At Lakers Fanclub UK, we have been thinking of ways that the UK fan-base could keep in touch with the opinions and views directly from Los Angeles. Over the past week we have reached out to a few established reporters that cover the Lakers, in an attempt to form a new article series titled “A Conversation With..”.

With that, Trevor Lane of Lakers Nation was the first to get back to us. We are delighted that Trevor agreed to take part, and we hope you enjoy reading his views and opinions below.

Q: First of all, thank you for talking to us Trevor. We are huge fans of your work over at Lakers Nation.

Trevor: “Thanks! I appreciate you reading and listening!”

(Image/@ManUtd Twitter)

Q: We see that on your bio on the Lakers Nation website that you’re a fan of many sports, most notably soccer, where you are a LA Galaxy and US Soccer fan. Do you have a Premier League team?

Trevor: “So not to disappoint, but I only follow the Premier League very casually. I don’t have a team that I support (though my mom is a huge Man U fan) but will absolutely put on any EPL game because I enjoy high-quality soccer. The Lakers take up a lot of my time and I have been caught up in MLS since its inception; as a young player at the time I thought it was so incredible that we would have a domestic league. MLS has come a long way in 20+ years, and while it’s nowhere near the EPL in terms of quality at this stage, there is only so much time in the day. In fact, I’m watching a Galaxy game while I’m typing this!”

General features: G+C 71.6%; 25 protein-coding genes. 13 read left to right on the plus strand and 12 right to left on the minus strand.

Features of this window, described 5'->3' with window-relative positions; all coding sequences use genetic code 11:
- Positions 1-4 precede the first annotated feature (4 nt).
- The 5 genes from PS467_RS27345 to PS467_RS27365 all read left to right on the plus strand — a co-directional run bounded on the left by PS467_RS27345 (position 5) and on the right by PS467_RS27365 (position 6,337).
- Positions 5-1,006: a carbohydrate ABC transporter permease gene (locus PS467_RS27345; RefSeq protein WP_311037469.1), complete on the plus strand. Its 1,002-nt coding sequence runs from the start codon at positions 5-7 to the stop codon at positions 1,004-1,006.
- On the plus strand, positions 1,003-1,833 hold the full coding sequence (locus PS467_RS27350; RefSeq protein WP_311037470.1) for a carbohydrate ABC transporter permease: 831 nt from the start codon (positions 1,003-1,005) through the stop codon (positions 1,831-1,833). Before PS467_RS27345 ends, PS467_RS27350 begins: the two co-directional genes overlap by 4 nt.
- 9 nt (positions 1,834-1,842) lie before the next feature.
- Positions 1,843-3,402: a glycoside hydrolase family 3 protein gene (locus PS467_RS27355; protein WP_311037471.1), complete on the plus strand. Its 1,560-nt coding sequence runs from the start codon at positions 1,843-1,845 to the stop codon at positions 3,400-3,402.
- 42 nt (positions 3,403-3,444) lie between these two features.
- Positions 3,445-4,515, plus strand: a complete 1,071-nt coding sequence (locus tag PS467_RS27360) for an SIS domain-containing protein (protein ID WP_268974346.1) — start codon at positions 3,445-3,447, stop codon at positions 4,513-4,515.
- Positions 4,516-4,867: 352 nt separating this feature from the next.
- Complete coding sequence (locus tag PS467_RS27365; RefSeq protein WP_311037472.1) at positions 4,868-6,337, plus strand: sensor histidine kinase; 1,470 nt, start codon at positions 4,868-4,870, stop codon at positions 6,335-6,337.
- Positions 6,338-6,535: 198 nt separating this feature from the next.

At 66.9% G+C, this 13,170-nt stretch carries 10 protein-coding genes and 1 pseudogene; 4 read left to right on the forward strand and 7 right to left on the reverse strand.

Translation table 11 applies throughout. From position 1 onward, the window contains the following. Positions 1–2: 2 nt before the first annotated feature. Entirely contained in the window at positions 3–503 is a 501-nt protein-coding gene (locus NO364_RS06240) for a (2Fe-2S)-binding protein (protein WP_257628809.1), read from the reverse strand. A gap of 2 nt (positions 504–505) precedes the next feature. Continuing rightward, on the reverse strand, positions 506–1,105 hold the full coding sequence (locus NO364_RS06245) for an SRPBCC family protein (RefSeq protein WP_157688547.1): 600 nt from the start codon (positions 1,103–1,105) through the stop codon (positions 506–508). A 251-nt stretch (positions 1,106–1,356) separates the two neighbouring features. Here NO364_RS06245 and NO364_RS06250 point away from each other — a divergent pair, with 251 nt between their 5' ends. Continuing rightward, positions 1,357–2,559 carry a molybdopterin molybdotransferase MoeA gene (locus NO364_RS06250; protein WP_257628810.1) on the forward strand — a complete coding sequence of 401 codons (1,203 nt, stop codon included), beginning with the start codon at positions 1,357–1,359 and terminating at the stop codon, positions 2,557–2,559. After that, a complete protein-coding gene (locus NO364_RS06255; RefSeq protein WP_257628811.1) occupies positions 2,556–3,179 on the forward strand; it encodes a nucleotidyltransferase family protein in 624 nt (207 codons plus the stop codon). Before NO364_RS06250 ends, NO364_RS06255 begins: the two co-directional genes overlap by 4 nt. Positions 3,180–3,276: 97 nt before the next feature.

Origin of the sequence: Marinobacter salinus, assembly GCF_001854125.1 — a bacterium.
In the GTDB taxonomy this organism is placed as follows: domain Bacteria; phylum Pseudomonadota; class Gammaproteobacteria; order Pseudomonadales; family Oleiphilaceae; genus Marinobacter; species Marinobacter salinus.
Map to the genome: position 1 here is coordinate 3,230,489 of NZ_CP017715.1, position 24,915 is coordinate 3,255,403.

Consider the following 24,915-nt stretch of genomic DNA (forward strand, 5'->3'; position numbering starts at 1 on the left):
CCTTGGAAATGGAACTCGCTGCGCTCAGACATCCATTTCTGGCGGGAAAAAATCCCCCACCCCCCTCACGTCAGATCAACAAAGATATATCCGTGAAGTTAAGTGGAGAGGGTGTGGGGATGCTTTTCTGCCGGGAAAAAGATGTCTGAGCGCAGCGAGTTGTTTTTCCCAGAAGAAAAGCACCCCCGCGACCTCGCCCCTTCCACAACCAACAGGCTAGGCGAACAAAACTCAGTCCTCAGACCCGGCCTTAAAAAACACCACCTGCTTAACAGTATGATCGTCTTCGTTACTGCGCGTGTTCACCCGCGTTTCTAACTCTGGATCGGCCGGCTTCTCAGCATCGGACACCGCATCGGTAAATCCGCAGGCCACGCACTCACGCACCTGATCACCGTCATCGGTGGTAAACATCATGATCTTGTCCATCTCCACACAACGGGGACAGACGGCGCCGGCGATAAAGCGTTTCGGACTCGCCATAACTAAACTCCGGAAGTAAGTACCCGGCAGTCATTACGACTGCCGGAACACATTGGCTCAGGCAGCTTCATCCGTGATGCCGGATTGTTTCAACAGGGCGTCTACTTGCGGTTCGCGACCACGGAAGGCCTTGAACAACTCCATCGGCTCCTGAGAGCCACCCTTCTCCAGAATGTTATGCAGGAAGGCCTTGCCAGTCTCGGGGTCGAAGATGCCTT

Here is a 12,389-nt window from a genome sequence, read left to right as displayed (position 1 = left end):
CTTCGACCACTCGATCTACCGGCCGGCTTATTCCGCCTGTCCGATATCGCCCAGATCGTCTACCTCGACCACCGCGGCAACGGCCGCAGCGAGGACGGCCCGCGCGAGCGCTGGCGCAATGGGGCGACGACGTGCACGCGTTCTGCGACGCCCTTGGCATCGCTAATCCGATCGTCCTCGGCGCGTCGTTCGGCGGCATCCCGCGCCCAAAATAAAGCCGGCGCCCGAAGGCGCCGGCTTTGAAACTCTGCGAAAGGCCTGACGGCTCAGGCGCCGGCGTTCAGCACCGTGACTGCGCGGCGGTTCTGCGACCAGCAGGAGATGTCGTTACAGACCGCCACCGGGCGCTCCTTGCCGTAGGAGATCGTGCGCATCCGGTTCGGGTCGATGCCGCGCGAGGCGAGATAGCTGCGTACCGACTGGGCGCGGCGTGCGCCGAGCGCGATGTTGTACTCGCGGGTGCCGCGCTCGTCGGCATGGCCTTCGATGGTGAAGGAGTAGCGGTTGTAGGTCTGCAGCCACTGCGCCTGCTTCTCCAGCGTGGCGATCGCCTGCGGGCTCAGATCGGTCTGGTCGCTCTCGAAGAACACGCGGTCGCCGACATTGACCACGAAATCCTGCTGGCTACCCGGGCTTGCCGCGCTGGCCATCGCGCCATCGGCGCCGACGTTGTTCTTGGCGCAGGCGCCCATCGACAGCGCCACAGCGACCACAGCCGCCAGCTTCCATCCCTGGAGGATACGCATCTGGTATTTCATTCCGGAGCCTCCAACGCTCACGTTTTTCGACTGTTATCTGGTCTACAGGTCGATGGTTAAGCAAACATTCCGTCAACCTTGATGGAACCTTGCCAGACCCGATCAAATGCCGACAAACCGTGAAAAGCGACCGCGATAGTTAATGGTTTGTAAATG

Q: We hear that you are a long-time Laker fan, what are your first memories of the Lakers? Also, what is your favourite moment of supporting the team?

Trevor: “Actually, my very first memory is the Lakers. We had a green L-shaped couch in our living room and I can remember climbing up on it with my dad watching the Showtime era. I had a little plastic mini hoop that I used to try to do the sky hook on.”

“Favorite moment is tough; there have been so many. I’m going to cheat and say two: the 2010 championship and Kobe Bryant’s final game. In 2010 the Lakers vs Celtics rivalry was back and I was living and dying with every play. It was an ugly game, but that win was so, so sweet. Bryant’s last game, meanwhile, was unbelievable. It was the greatest send-off ever in a way that only Kobe could have done it.”

(Image/ABC News)

Q: What would be the routine of a typical working day in the life of Trevor Lane?